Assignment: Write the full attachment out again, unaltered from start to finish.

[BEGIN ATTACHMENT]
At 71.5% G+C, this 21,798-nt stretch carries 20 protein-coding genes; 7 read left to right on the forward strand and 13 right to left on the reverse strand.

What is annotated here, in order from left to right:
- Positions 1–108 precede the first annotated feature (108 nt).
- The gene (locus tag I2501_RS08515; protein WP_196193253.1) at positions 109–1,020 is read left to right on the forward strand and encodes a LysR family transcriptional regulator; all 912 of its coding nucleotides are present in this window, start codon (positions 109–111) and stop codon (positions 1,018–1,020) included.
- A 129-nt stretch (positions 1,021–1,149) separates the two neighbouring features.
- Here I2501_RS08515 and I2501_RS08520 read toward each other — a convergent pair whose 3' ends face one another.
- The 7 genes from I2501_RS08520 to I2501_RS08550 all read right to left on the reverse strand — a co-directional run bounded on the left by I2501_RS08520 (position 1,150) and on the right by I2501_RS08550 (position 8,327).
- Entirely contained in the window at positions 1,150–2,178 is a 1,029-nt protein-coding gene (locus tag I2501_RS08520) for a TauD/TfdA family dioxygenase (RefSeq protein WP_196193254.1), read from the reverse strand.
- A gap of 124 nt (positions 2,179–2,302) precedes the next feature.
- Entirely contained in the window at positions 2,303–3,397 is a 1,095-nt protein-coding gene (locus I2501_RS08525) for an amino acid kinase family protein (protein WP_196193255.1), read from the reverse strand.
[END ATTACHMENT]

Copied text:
At 71.5% G+C, this 21,798-nt stretch carries 20 protein-coding genes; 7 read left to right on the forward strand and 13 right to left on the reverse strand.

What is annotated here, in order from left to right:
- Positions 1–108 precede the first annotated feature (108 nt).
- The gene (locus tag I2501_RS08515; protein WP_196193253.1) at positions 109–1,020 is read left to right on the forward strand and encodes a LysR family transcriptional regulator; all 912 of its coding nucleotides are present in this window, start codon (positions 109–111) and stop codon (positions 1,018–1,020) included.
- A 129-nt stretch (positions 1,021–1,149) separates the two neighbouring features.
- Here I2501_RS08515 and I2501_RS08520 read toward each other — a convergent pair whose 3' ends face one another.
- The 7 genes from I2501_RS08520 to I2501_RS08550 all read right to left on the reverse strand — a co-directional run bounded on the left by I2501_RS08520 (position 1,150) and on the right by I2501_RS08550 (position 8,327).
- Entirely contained in the window at positions 1,150–2,178 is a 1,029-nt protein-coding gene (locus tag I2501_RS08520) for a TauD/TfdA family dioxygenase (RefSeq protein WP_196193254.1), read from the reverse strand.
- A gap of 124 nt (positions 2,179–2,302) precedes the next feature.
- Entirely contained in the window at positions 2,303–3,397 is a 1,095-nt protein-coding gene (locus I2501_RS08525) for an amino acid kinase family protein (protein WP_196193255.1), read from the reverse strand.